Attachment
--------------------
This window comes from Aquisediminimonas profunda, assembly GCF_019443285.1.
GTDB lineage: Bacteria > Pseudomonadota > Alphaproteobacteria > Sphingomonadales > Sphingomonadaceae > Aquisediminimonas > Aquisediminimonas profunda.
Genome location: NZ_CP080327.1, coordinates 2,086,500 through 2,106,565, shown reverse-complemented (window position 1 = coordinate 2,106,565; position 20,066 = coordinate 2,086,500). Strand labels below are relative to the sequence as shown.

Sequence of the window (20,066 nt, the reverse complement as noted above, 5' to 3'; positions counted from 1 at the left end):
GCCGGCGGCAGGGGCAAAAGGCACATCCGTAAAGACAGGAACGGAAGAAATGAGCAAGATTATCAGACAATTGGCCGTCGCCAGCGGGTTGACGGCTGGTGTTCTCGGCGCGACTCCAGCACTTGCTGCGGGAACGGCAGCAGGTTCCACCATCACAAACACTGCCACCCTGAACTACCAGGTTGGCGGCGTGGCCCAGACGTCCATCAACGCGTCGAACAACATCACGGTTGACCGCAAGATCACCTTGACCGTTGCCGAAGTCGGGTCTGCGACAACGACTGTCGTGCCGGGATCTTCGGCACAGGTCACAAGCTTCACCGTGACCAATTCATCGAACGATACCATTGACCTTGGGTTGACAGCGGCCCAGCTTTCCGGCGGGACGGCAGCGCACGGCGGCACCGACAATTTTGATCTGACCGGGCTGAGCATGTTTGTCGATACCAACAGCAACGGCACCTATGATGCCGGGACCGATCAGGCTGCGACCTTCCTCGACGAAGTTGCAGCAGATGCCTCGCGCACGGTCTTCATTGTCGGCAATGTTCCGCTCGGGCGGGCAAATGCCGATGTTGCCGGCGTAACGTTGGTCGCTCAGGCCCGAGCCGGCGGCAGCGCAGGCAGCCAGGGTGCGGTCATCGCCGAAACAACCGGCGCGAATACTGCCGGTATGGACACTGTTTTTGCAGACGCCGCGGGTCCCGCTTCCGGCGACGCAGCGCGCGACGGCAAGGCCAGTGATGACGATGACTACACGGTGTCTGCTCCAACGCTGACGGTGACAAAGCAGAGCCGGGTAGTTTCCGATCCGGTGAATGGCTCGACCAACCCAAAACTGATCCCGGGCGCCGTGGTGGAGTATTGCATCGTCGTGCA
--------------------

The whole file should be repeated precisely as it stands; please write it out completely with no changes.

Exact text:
This window comes from Aquisediminimonas profunda, assembly GCF_019443285.1.
GTDB lineage: Bacteria > Pseudomonadota > Alphaproteobacteria > Sphingomonadales > Sphingomonadaceae > Aquisediminimonas > Aquisediminimonas profunda.
Genome location: NZ_CP080327.1, coordinates 2,086,500 through 2,106,565, shown reverse-complemented (window position 1 = coordinate 2,106,565; position 20,066 = coordinate 2,086,500). Strand labels below are relative to the sequence as shown.

Sequence of the window (20,066 nt, the reverse complement as noted above, 5' to 3'; positions counted from 1 at the left end):
GCCGGCGGCAGGGGCAAAAGGCACATCCGTAAAGACAGGAACGGAAGAAATGAGCAAGATTATCAGACAATTGGCCGTCGCCAGCGGGTTGACGGCTGGTGTTCTCGGCGCGACTCCAGCACTTGCTGCGGGAACGGCAGCAGGTTCCACCATCACAAACACTGCCACCCTGAACTACCAGGTTGGCGGCGTGGCCCAGACGTCCATCAACGCGTCGAACAACATCACGGTTGACCGCAAGATCACCTTGACCGTTGCCGAAGTCGGGTCTGCGACAACGACTGTCGTGCCGGGATCTTCGGCACAGGTCACAAGCTTCACCGTGACCAATTCATCGAACGATACCATTGACCTTGGGTTGACAGCGGCCCAGCTTTCCGGCGGGACGGCAGCGCACGGCGGCACCGACAATTTTGATCTGACCGGGCTGAGCATGTTTGTCGATACCAACAGCAACGGCACCTATGATGCCGGGACCGATCAGGCTGCGACCTTCCTCGACGAAGTTGCAGCAGATGCCTCGCGCACGGTCTTCATTGTCGGCAATGTTCCGCTCGGGCGGGCAAATGCCGATGTTGCCGGCGTAACGTTGGTCGCTCAGGCCCGAGCCGGCGGCAGCGCAGGCAGCCAGGGTGCGGTCATCGCCGAAACAACCGGCGCGAATACTGCCGGTATGGACACTGTTTTTGCAGACGCCGCGGGTCCCGCTTCCGGCGACGCAGCGCGCGACGGCAAGGCCAGTGATGACGATGACTACACGGTGTCTGCTCCAACGCTGACGGTGACAAAGCAGAGCCGGGTAGTTTCCGATCCGGTGAATGGCTCGACCAACCCAAAACTGATCCCGGGCGCCGTGGTGGAGTATTGCATCGTCGTGCA